The reported request to the government by the Indian Air Force to nominate Air Vice Marshal M Matheswaran as the Chairman and Managing Director of Hindustan Aeronautics Ltd (HAL) is not as revolutionary a proposal as it appears at first, though it is an eminently sensible one. Actually, barring the last couple of heads of the HAL, it was the IAF that provided the talent for the top job. A measure of the importance of the position is that at least four of them— Aspy Engineer, P.C. Lal, OP Mehra and AM Katre subsequently went on to head the Indian Air Force itself. Matheswaran may not reach there, but he has rarer commodities—brains and an uncommon go-getting touch. He is highly regarded in the service as a person who has the ability to stem the stagnation in HAL and make it a genuinely excellent aerospace company, something that has been overdue for decades.
There is a very important spinoff from any decision to hand the HAL to the IAF—it will free the country’s aviation industry from its military thralldom and help the emergence of a genuine civil aviation industry in the country. As of now HAL is the only aviation design and manufacturing set-up in India and since its focus is overwhelmingly towards servicing the IAF, it has not developed its civilian divisions. Given the enormous expansion of the aviation sector in the country, and the huge offsets that will come with the current multi-billion dollar IAF purchases, there is a good opportunity for us to establish a broader aviation industry. All these years this process has remained stunted; the result is that we buy hundreds of civil aviation jets, and the only payback we get are trivial—making doors or seats of some of them.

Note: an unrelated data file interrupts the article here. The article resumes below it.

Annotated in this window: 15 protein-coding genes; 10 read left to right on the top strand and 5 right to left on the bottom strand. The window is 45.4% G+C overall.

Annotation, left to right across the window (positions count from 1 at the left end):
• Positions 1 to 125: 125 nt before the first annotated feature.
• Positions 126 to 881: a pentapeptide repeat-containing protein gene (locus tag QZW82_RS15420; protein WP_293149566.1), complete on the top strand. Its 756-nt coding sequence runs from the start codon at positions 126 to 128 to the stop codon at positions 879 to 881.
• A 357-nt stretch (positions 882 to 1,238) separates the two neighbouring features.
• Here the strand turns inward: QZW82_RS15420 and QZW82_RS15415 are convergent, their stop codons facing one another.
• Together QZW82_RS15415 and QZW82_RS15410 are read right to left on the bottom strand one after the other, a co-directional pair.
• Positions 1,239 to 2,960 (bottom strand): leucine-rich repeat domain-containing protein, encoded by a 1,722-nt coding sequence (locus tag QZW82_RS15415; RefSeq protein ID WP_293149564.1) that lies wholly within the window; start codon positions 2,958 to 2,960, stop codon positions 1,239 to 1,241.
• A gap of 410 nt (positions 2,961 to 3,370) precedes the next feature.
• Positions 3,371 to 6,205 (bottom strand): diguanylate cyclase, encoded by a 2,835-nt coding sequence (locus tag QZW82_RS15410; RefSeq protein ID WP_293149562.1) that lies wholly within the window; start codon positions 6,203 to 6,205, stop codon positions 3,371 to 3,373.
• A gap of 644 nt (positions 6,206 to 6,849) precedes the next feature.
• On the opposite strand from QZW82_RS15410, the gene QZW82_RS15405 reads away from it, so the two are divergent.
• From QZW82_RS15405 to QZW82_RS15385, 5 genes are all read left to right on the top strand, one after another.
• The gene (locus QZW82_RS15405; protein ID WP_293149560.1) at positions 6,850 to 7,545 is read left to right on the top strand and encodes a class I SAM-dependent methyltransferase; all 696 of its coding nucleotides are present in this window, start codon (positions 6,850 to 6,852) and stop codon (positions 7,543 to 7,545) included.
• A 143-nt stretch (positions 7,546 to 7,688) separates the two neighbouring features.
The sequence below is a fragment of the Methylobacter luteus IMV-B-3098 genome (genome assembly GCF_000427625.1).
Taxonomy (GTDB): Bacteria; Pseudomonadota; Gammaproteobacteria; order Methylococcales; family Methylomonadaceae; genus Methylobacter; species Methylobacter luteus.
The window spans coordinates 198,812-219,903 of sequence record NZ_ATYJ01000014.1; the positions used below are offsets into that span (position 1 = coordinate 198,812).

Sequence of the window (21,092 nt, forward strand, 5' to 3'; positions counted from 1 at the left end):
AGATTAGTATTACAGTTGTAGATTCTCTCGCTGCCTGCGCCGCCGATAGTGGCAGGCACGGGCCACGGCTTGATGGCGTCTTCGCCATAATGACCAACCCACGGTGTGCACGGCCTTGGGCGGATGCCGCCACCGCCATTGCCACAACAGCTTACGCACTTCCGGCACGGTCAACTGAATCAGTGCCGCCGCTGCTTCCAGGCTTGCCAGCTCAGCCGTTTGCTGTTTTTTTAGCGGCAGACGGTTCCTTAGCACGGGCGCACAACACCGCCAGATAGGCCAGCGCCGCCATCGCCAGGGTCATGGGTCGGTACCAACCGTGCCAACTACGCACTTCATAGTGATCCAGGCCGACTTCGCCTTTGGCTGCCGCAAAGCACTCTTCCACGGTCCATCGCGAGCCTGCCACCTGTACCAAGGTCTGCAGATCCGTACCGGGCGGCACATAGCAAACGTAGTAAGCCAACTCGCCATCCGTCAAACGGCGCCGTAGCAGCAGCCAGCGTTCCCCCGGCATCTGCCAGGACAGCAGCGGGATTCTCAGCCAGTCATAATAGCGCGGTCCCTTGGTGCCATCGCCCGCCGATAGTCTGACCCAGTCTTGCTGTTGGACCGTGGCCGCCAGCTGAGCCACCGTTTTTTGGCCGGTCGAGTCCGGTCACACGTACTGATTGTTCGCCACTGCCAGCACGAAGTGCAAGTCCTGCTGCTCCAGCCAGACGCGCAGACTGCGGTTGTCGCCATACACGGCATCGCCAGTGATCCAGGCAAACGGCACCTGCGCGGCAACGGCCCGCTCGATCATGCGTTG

The biggest malaise of the HAL has been its failure on the score of production engineering. It is one thing to get someone to design the HF-24 Marut or the Tejas LCA and make a few full-scale engineering models, but quite another to have them on an assembly-line basis to make hundreds. HAL has been spoilt from the very outset when it received the production lines of the Mig-21, the Jaguar and the Sukhoi 30 MKI from abroad, and has basically gone on to make aircraft whose indigenous content is casually fudged, because it is well known that all important assemblies and sub-assemblies are imported.
This is a particularly opportune moment for the government to push for an IAF man to head the outfit. There is no internal candidate of the calibre of Krishnadas Nair or Ashok Baweja. Indeed, the government short-list, mostly of civil servants, points to the lack of talent—S.N. Mishra, a former Joint Secretary looking after HAL, Pawan Hans chief R.K. Tyagi and MSTC chairman S.K. Tripathi. They’re hardly the kind who could be asked to oversee an aerospace giant that is so vital for our country.
The most telling compulsion for the government to go the air force way is the experience of the Indian Navy. Most of the naval shipyards in the country are run by serving or retired naval personnel. The Indian Navy is also the one service which, through effective coordination between its warship design centres and the dockyard, has indigenised India’s surface warship production. All the stealth frigates, the aircraft carrier and the smaller craft with the Navy are Indian designed and manufactured. If there is a lacuna somewhere it is in the area of making weapons systems and submarines, and for this there have been different factors at play.